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NIOSH: SCBA alarm failed in Conn. firefighter death

The NIOSH investigation showed that only the first of the two low-air alarms functioned in its test

By Dave Altimari and Steven Goode
The Hartford Courant

HARTFORD, Conn. — One of the alarms that should have warned Hartford firefighter Kevin Bell that his air tank was running out of air was not working properly when he died fighting a fire in October, the federal government has concluded.

The National Institute for Occupational Safety and Health inspected two tanks, which fire professionals refer to as “cylinders,” after the Oct. 7 fire on Blue Hill Avenue. The Courant obtained the report Friday. The identity of the other firefighter whose cylinder was inspected was not immediately clear.

The office of the chief state medical examiner previously ruled Bell died because his cylinder ran out of air. Neither cylinder had air in it when they arrived at NIOSH, the report indicates.

The 20-page report raises questions about the conditions of the 10-year-old breathing apparatus the men wore that night. Among the conclusions:

--Bell’s breathing apparatus failed the “remaining service life indicator” test. Bell’s cylinder had two alarm systems on it and while the first one worked, the second alarm, which would have gone off when he had about 20-25 percent of his air left, did not pass the federal tests.

--Bell’s four-year-old air pack was in fair condition overall although there were numerous scratches and gouge repairs on the cylinder and parts of it were dirty.

--The air cylinder worn by the second firefighter had not been tested in the past five years as required by federal laws. Bell’s air cylinder had been pressure tested in April of 2013.

--The second breathing apparatus did not meet NIOSH’s pressure tests because it “did not maintain positive pressure” throughout the 30-minute testing period.

NIOSH said the probe of the breathing apparatus has concluded and “in light of the information obtained during this investigation, NIOSH has proposed no further action at this time.” NIOSH is still investigating the circumstances of fatal fire and how the department responded.

The two units were returned to the fire department but cannot be put back into service until they are “repaired, tested, cleaned, and any damaged components replaced and inspected by a qualified service technician.”

Dr. James Gill, the chief medical examiner, had ruled Bell’s death an accident caused by lack of “breathing gas.” The death certificate states that Bell’s self-contained breathing apparatus ran out of air while he was fighting the fire. It also lists cardiac hypertrophy as a contributing factor in his death.

Bell, 48, was killed in a house fire at 598 Blue Hills Ave., becoming the first city firefighter in 40 years to die in the line of duty. Firefighter Jason Martinez was also badly burned in the fire and leapt from a second floor window to escape the flames.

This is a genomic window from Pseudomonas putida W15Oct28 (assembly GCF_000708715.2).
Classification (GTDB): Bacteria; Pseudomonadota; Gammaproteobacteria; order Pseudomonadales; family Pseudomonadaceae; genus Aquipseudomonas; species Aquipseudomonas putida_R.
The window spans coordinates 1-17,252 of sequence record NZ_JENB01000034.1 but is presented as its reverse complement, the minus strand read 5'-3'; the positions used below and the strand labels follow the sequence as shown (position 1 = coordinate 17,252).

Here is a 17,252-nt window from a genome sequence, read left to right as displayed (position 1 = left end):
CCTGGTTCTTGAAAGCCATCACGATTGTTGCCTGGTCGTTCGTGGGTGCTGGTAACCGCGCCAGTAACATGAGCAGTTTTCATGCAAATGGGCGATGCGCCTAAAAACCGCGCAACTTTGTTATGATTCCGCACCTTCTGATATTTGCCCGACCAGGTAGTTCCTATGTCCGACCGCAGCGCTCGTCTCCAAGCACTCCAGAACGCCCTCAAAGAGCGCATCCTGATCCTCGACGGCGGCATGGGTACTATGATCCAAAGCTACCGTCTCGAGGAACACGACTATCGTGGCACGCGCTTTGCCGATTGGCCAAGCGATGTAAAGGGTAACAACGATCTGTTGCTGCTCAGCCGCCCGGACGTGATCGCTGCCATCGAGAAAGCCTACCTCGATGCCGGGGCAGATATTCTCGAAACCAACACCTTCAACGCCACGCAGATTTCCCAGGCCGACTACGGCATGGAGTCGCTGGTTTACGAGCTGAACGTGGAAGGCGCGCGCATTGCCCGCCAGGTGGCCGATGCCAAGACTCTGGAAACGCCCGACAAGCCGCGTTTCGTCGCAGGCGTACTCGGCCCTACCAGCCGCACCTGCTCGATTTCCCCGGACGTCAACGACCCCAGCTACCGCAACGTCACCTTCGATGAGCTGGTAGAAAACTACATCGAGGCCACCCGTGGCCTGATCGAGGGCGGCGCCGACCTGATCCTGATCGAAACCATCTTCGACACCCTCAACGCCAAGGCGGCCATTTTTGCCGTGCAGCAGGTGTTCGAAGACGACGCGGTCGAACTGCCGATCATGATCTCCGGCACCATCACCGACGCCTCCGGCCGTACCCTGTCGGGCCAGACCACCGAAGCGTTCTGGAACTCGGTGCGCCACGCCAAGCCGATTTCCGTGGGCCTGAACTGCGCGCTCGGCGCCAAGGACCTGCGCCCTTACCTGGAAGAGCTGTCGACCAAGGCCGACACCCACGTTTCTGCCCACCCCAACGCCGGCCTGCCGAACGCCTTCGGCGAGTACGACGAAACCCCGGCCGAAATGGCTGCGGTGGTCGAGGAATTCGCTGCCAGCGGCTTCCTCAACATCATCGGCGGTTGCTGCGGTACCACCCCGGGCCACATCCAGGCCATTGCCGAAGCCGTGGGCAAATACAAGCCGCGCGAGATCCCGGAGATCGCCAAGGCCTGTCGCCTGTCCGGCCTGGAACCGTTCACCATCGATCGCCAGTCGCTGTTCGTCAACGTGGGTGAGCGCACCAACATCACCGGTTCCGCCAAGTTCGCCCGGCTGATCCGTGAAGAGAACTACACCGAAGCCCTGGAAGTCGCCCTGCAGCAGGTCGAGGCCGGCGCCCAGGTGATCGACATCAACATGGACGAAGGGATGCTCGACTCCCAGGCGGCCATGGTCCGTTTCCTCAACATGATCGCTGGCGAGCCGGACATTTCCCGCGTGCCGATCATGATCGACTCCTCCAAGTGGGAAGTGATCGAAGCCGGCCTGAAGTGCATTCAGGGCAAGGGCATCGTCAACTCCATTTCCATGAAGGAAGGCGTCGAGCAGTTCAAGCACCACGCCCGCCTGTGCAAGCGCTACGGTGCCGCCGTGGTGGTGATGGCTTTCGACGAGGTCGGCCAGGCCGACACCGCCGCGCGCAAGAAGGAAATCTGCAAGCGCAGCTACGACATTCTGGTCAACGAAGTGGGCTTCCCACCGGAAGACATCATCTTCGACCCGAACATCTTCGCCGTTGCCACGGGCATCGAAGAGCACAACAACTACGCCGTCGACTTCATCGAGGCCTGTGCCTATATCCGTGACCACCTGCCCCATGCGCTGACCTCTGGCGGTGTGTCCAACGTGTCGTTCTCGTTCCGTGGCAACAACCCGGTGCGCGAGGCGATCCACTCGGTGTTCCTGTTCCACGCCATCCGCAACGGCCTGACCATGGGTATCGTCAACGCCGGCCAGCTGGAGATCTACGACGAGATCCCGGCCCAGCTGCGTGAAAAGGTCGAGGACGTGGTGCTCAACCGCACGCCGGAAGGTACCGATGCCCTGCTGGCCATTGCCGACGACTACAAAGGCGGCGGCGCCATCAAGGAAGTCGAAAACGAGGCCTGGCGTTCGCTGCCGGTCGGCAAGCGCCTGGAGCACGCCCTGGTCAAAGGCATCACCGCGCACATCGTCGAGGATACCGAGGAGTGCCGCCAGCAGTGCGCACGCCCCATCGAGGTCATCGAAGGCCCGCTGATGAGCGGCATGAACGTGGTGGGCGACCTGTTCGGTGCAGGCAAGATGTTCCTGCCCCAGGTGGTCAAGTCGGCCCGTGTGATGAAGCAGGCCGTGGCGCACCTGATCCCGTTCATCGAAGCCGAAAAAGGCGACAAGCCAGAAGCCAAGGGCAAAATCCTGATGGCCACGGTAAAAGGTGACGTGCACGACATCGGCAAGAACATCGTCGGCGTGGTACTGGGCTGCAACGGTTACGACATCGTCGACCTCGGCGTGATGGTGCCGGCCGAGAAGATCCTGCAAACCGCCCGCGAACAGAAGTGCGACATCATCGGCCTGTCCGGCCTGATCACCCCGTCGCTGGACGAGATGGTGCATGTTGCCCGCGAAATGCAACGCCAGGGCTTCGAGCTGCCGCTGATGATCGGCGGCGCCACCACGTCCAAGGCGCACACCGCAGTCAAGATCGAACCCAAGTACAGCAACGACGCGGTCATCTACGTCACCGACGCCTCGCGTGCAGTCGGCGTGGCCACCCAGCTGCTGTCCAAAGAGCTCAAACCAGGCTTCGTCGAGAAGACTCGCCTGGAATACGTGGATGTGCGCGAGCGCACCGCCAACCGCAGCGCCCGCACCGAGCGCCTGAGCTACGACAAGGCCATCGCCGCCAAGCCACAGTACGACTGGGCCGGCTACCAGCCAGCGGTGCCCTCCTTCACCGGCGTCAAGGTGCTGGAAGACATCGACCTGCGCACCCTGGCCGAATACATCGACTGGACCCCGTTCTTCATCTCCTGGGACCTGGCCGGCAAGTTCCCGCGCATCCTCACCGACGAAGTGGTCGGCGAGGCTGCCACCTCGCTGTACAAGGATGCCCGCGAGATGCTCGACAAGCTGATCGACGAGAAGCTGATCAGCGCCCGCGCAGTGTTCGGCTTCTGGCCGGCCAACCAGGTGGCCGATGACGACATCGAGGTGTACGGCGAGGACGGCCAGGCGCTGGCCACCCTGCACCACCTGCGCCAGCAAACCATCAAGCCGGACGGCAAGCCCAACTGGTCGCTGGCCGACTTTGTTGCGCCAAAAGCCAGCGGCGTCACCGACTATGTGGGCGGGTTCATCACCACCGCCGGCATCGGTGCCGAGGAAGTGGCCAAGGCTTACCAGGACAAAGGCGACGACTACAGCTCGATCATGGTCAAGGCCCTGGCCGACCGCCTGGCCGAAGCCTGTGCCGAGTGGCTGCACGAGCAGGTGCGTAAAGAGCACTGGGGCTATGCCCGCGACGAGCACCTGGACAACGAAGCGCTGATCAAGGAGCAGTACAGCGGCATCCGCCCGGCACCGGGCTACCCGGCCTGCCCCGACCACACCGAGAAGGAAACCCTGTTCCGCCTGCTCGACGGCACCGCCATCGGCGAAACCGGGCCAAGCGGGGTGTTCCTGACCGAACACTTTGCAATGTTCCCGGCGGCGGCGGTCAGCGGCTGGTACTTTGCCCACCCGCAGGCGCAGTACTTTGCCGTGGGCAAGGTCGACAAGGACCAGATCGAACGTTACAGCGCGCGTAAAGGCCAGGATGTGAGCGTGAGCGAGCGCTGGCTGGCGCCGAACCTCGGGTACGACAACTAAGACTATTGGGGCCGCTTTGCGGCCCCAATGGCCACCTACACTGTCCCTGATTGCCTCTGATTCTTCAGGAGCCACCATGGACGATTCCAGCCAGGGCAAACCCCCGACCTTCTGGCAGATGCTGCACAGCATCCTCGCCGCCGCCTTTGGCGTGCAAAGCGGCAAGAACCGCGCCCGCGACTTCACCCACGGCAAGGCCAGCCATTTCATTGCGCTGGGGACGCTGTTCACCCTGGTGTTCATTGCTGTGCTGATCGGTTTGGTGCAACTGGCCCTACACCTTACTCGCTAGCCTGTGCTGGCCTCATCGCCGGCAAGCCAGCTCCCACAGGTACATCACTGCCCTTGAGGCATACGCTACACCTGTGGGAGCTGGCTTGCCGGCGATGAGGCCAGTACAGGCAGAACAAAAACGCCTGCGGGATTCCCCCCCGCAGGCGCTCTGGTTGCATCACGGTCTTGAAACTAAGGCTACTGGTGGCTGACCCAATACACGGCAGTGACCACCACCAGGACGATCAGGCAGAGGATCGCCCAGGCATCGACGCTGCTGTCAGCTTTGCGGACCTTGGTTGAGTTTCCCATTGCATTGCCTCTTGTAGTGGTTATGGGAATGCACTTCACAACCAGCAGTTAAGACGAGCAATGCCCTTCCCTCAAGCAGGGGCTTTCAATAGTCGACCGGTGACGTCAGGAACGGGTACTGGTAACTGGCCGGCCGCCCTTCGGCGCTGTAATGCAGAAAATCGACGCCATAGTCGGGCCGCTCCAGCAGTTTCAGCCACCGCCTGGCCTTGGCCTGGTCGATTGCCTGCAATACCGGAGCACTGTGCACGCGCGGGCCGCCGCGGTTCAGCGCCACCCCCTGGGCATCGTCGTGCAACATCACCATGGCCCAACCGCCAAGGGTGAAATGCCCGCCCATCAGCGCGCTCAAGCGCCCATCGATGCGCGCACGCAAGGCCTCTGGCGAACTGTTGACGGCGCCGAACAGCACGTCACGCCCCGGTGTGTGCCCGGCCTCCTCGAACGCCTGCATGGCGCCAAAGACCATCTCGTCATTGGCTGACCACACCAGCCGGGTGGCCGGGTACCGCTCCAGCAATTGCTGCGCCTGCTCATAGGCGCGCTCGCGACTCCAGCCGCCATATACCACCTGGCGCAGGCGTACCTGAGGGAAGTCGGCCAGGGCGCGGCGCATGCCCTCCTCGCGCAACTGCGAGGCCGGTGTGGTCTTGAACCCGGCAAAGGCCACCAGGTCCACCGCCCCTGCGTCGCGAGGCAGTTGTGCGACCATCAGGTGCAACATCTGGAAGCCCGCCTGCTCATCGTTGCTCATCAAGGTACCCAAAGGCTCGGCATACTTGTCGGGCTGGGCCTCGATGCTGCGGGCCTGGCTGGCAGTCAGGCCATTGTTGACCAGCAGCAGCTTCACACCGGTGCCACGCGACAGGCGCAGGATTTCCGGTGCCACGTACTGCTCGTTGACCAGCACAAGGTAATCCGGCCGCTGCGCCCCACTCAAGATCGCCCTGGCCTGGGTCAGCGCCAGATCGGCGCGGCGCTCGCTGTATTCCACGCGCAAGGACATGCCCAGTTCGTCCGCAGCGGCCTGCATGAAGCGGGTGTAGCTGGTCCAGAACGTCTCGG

Bell, a six-year veteran of the department assigned to Engine 16 at 636 Blue Hills Ave., was in the house for less than 12 minutes before another member of the department called a mayday, according to radio transmissions,

He was discovered missing after all the firefighters were ordered out of the building for a head count and was unaccounted for in the house for more than eight minutes, records show.

When it was discovered that Bell was missing, a team from Tactical Unit 1 was sent back into the burning house and found him in less than 30 seconds. Bell was found in a room on the second floor to the right of the staircase.

Bell had been in the house for a total of less than 21 minutes, according to records. A cylinder is rated for 30 minutes of air, but there are a variety of factors that go into how long a firefighter’s air bottle lasts, including level of exertion or how much air is taken in with each breath.

Bell was responsible for carrying a hose up to the second floor and putting water on the fire.

In the aftermath of his death, the state fire marshal’s office, Conn-OSHA and the National Institute for Occupational Safety and Health began investigations, and the breathing apparatus that Bell was wearing was sent to its manufacturer for testing.

Two days before Bell’s death, an internal fire department email revealed that an inspection of his engine company’s equipment found numerous safety issues, including empty cylinders.

The medical examiner’s office did not issue a cause of death or toxicology report initially because of the question about the breathing apparatus.

The cause of the fire is still under investigation by the state fire marshal’s office.


(c)2015 The Hartford Courant (Hartford, Conn.)

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